There's potential but officials killing it: Ric
Australian coach Ric Charlesworth's tenure in India as technical advisor of the national hockey federation was short and painful. Still, he continues to passionately follow Indian hockey, particularly the performances of the players.india Updated: Oct 22, 2011 22:50 IST
Australian coach Ric Charlesworth's tenure in India as technical advisor of the national hockey federation was short and painful. Still, he continues to passionately follow Indian hockey, particularly the performances of the players.
"India has the potential to become world-beaters," he says, underlining his belief in the team who continue to struggle at the highest level of the game.
"I was imp-ressed with the India side and wanted to carry them to greater heights. But my enthusiasm got extinguished due to inferior governance in India," he told HT during the Lanco International Super Series nine-a-side hockey.
Despite the trying time he had in India during 2007-'08, Charlesworth believes the opportunity to guide the team would always be one to look forward to. "It's an interesting job to coach Indian players. Anybody would like to train players who have the potential to deliver."
Hostile Environment But his concerns remain. "There is lot of red tape, it's difficult to work in a hostile atmosphere," he says, referring to the hurdles he faced in India. "I wanted certain equipment to train the players, but never got them. Things don't work that way."
Charlesworth, who has since taken over as head coach of the Australia men's team, said the federation infighting was spoiling India's chances of qualifying for the 2012 London Olympics. "The Indian federation should first sort out its issues and then think of Olympic Games."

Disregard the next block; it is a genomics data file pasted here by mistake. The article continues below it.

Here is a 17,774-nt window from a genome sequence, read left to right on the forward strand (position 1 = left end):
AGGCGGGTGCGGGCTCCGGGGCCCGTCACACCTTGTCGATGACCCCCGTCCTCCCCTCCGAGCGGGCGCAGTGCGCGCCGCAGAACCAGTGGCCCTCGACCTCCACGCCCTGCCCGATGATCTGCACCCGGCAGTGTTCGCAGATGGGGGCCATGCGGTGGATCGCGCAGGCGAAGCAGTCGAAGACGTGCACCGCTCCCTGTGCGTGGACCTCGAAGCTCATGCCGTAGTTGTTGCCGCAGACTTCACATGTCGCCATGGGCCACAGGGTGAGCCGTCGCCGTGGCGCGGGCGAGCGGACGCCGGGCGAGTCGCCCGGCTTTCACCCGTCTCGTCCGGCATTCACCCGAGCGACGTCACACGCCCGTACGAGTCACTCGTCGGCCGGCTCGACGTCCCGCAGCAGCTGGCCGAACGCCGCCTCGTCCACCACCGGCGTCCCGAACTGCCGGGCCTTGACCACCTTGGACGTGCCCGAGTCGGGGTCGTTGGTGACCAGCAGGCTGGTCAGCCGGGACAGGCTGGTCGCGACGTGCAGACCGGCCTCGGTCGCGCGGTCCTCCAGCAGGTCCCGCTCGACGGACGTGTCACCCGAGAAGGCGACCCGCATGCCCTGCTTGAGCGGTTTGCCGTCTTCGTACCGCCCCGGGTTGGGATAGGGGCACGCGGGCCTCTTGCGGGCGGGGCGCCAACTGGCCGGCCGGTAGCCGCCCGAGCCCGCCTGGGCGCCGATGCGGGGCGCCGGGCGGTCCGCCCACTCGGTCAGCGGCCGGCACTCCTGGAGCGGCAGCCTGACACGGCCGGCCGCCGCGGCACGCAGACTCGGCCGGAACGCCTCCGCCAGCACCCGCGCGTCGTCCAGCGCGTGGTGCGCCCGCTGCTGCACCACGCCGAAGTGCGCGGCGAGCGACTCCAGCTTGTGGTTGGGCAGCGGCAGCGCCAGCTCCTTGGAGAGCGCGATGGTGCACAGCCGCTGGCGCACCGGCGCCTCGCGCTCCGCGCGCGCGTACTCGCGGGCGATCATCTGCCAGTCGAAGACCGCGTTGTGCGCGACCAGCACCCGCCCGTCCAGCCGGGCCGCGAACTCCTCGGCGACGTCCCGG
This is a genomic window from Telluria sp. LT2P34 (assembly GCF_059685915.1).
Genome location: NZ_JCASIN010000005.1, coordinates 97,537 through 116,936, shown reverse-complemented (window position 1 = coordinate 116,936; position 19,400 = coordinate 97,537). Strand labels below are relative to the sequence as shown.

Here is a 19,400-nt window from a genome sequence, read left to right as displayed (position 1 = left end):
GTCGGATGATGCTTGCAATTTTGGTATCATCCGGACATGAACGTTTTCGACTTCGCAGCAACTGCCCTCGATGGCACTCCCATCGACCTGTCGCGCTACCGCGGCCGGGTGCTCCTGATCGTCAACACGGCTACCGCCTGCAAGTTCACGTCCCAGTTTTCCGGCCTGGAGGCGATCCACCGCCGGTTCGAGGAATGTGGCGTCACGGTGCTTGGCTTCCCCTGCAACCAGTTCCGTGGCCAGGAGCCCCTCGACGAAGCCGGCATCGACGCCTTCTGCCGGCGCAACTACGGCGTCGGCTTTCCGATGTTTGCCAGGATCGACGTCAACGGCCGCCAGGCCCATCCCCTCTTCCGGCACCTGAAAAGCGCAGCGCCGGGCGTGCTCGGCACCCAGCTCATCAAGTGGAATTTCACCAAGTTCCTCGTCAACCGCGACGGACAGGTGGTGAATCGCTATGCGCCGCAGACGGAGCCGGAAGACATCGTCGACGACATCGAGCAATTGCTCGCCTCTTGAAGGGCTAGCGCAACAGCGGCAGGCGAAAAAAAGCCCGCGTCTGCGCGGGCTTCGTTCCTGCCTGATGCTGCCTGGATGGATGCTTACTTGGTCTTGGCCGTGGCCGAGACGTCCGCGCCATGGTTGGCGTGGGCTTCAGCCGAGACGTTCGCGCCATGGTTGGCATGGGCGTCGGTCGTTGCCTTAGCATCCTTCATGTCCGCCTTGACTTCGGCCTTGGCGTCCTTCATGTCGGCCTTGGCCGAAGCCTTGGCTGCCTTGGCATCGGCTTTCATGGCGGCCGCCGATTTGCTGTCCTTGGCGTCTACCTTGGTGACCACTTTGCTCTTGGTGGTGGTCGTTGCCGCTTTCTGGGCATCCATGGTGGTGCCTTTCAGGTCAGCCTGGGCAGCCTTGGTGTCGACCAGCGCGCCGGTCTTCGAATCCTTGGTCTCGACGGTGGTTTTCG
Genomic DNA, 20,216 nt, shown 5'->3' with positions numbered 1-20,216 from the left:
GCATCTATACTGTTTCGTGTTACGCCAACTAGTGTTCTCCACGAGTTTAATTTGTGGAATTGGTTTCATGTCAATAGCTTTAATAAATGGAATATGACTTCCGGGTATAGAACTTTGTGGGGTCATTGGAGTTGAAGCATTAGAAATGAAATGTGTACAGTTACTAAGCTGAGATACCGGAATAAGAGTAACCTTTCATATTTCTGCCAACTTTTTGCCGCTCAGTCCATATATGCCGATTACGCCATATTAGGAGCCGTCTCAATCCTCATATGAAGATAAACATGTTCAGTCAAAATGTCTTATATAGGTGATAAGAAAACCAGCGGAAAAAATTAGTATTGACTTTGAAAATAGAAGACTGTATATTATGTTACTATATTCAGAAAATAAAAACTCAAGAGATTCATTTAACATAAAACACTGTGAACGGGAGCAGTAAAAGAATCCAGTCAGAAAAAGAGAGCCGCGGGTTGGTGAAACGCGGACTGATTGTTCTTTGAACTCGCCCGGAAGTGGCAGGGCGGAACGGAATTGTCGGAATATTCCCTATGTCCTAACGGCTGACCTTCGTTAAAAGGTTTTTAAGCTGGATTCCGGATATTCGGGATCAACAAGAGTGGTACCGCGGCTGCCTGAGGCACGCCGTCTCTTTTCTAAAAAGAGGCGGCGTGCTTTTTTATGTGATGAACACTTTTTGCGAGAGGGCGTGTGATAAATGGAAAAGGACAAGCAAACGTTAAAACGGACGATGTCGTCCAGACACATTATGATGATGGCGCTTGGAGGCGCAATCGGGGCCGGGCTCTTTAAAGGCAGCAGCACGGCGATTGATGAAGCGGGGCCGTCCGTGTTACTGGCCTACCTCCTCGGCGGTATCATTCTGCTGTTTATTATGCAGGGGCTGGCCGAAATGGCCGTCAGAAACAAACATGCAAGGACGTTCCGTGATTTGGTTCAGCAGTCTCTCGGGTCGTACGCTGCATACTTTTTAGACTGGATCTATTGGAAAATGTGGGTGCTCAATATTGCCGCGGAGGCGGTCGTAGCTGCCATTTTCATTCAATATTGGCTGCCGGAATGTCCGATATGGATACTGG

The former Aussie skipper is also critical of India frequently changing the national coach. "Why are coaches changed at the drop of a hat in India, I can't understand."
He feels it would be difficult for his compatriot Michael Nobbs, India's chief coach, to help the team qualify for London. "Time is very less to prepare the team for the big job," he says.
Charlesworth warns that short-term goals don't churn champions. "In Australia, we spot players when they are 13 or 14, and monitor them till they graduate to the senior level."
Indian men lose Pakistan and India were unable to adapt to the pacy version that lays much emphasis on physical fitness, apart from skills, to bow out of the title race in the Super Series hockey here.
India and Pak lost their must-win matches on Saturday. Australia and New Zealand will play in the final.
In the women's section, with three teams in fray, India reached the final as expected and will take on Australia on Sunday. In the third round, India drew 1-1 with Malaysia but Australia beat India 3-2.
(The writer's trip has been sponsored by Commune Sports & Entertainment)